A few days ago, I got irked with Edric when he didn’t respond to a question I asked him at the breakfast table.
“Would you like some crackers with your Brie cheese?”
Meanwhile, I was sitting right beside him, holding Catalina in my arms waiting for an answer. He finally responded to my question but in an annoyed sort of way. It turned out that he didn’t want any crackers.
“Then just say no. Just answer the question” was my reply and my tone was disrespectful. I was irritated.
I don’t know if it is a guy thing, but there are moments when Edric is zoned in and engaged and he cannot accommodate my questions. Instead of saying, “Can I answer you later?” He won’t respond at all, like he doesn’t hear me. Of course this bothers me. I’m sure he doesn’t mean to dismiss or ignore me, but it makes me feel unimportant.
My mom was so much better at using humor when my dad wouldn’t answer her questions. I remember that she would tease and say, “Earth to Peter…calling…earth to Peter.” Or, “Okay, I’m going to go jump off a building now…” (That one worked pretty well.)
My problem is I take it too personally and I tend to react when Edric doesn’t pay attention to me. Unfortunately, the whole incident with the Brie cheese happened while the kids were watching.
Edric didn’t appreciate my tone so he turned to me and said, “Don’t ever talk to me like that.” The correction came as a surprise because it was the first time he ever said that in front of the kids. I was doubly hurt. It didn’t make my own irritation okay, but I backed down and remained quiet. With the kids looking on, I thought it best not to say anything else.
Our very vocal Elijah jumped in and asked, “Why are you talking to each other like that?”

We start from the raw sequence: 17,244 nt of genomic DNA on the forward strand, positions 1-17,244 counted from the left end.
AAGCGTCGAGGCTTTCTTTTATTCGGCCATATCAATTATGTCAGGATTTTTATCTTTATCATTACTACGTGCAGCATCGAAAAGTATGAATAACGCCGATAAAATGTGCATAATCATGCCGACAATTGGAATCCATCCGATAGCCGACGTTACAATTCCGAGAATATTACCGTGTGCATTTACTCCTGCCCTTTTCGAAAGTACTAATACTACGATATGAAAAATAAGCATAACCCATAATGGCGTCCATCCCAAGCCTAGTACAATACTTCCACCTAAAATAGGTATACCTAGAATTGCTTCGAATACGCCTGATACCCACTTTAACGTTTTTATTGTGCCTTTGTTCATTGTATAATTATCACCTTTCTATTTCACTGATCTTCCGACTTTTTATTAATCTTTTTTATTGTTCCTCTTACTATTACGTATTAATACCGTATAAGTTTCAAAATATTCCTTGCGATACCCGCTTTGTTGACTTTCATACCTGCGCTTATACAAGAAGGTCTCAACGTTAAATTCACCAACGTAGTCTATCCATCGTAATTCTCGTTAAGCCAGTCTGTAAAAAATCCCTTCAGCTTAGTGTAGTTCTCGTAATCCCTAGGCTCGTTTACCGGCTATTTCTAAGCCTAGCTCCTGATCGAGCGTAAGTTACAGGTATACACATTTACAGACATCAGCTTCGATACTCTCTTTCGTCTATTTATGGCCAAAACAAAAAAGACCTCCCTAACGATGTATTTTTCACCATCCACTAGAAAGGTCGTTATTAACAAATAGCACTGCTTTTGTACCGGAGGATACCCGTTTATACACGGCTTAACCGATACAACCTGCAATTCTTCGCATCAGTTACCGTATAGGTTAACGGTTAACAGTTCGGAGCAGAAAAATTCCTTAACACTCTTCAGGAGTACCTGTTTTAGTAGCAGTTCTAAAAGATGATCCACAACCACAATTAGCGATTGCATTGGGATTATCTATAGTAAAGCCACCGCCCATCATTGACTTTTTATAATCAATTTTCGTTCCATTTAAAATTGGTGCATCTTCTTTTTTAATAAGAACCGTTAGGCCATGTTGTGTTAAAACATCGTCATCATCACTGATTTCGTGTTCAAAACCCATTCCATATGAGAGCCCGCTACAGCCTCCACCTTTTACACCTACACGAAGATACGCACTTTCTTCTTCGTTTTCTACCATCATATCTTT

I didn’t answer. But Edric did. “Because your mom doesn’t like it when I don’t answer her.” (See! He knows that it bothers me!)
Edric’s heart softened when he sensed that Elijah was troubled. So he apologized for not answering me. I managed a “will you forgive me for my tone?” but the tension still lingered. I exited the dining table using Catalina as an excuse to head towards the bedroom.
Fifteen minutes later Edric came in and said we needed to talk about what happened. He told the kids to give us some privacy until we finished talking. They gave us our space.
We were able to discuss what went wrong. I repented and made a sincere apology for being disrespectful and Edric apologized once again for not answering my question.
When we saw our children, Edric assured them, “Mommy and daddy said sorry to one another.” He wanted them to know that everything was back to normal.
Elijah responded with a big smile. He said, “I am so glad. I feel sad when you guys fight because you are my parents. It makes me feel like crying when you are not okay.”
I thought it was a little bit dramatic for Elijah to add the “feel like crying” bit but God often uses his perspective to convict Edric and I of our example. He is a wonderful accountability partner to us. When we act and behave in ways that don’t please God, he will freely express his concern.
He even said, “You ask Edan and I to treat each other well. And when we don’t, you say, ‘Do you see mommy and daddy behaving that way toward each other?’ Well, you can’t ask that question if you don’t.” He was right. I had to say sorry to him, too.
Humble pie. It’s not always easy to listen to your 10-year old give you a lecture. But I appreciate Elijah’s heart.
Our children know that Edric and I have conflict from time to time. We may not always let them in on all our issues, but we don’t pretend that our marriage is perfect. When disagreements arise, we demonstrate conflict resolution to them. We show our children what it means to forgive, better ourselves, and come to a greater understanding of each other’s personalities and preferences. And, we assure them that we love one another and that we are committed to changing and improving to please God.
Edric and I may still have Brie Cheese moments in the future with our kids looking on. (Lord willing, less and less.) But, if we remember to resolve our issues properly, then our children can move on without a nagging, troubling feeling that steals their peace. They won’t have to worry that mom and dad are not in good terms. They can relax and enjoy their childhood, their relationships with one another and with us knowing all is well at home.